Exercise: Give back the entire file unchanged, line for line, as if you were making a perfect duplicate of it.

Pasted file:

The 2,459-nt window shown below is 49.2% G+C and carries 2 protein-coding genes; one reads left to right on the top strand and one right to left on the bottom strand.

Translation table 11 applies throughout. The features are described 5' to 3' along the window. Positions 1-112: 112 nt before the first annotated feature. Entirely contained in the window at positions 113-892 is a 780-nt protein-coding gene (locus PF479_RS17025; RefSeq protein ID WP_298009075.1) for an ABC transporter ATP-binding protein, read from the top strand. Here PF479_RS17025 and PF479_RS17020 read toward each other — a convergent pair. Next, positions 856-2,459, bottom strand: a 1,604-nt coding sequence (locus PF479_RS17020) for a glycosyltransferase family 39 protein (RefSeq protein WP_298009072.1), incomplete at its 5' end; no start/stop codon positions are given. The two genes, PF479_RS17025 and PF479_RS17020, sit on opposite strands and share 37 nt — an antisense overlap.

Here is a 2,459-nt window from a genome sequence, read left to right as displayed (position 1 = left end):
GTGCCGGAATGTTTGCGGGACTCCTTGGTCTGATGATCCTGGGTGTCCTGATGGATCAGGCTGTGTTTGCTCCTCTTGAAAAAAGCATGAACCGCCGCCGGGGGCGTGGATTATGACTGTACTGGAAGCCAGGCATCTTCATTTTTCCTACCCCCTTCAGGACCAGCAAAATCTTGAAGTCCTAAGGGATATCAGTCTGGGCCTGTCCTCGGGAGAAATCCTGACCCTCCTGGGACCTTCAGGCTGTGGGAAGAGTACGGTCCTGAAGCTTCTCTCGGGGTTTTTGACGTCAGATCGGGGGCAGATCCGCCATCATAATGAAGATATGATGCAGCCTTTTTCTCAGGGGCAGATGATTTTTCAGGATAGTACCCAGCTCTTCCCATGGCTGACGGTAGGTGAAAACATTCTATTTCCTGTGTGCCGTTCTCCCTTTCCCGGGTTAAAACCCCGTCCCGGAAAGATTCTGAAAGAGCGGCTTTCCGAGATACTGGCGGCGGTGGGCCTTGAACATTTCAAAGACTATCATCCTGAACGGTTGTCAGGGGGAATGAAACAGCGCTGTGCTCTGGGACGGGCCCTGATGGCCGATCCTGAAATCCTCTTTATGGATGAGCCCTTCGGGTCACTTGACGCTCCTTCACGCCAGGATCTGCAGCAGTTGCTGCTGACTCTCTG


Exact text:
The 2,459-nt window shown below is 49.2% G+C and carries 2 protein-coding genes; one reads left to right on the top strand and one right to left on the bottom strand.

Translation table 11 applies throughout. The features are described 5' to 3' along the window. Positions 1-112: 112 nt before the first annotated feature. Entirely contained in the window at positions 113-892 is a 780-nt protein-coding gene (locus PF479_RS17025; RefSeq protein ID WP_298009075.1) for an ABC transporter ATP-binding protein, read from the top strand. Here PF479_RS17025 and PF479_RS17020 read toward each other — a convergent pair. Next, positions 856-2,459, bottom strand: a 1,604-nt coding sequence (locus PF479_RS17020) for a glycosyltransferase family 39 protein (RefSeq protein WP_298009072.1), incomplete at its 5' end; no start/stop codon positions are given. The two genes, PF479_RS17025 and PF479_RS17020, sit on opposite strands and share 37 nt — an antisense overlap.

Here is a 2,459-nt window from a genome sequence, read left to right as displayed (position 1 = left end):
GTGCCGGAATGTTTGCGGGACTCCTTGGTCTGATGATCCTGGGTGTCCTGATGGATCAGGCTGTGTTTGCTCCTCTTGAAAAAAGCATGAACCGCCGCCGGGGGCGTGGATTATGACTGTACTGGAAGCCAGGCATCTTCATTTTTCCTACCCCCTTCAGGACCAGCAAAATCTTGAAGTCCTAAGGGATATCAGTCTGGGCCTGTCCTCGGGAGAAATCCTGACCCTCCTGGGACCTTCAGGCTGTGGGAAGAGTACGGTCCTGAAGCTTCTCTCGGGGTTTTTGACGTCAGATCGGGGGCAGATCCGCCATCATAATGAAGATATGATGCAGCCTTTTTCTCAGGGGCAGATGATTTTTCAGGATAGTACCCAGCTCTTCCCATGGCTGACGGTAGGTGAAAACATTCTATTTCCTGTGTGCCGTTCTCCCTTTCCCGGGTTAAAACCCCGTCCCGGAAAGATTCTGAAAGAGCGGCTTTCCGAGATACTGGCGGCGGTGGGCCTTGAACATTTCAAAGACTATCATCCTGAACGGTTGTCAGGGGGAATGAAACAGCGCTGTGCTCTGGGACGGGCCCTGATGGCCGATCCTGAAATCCTCTTTATGGATGAGCCCTTCGGGTCACTTGACGCTCCTTCACGCCAGGATCTGCAGCAGTTGCTGCTGACTCTCTG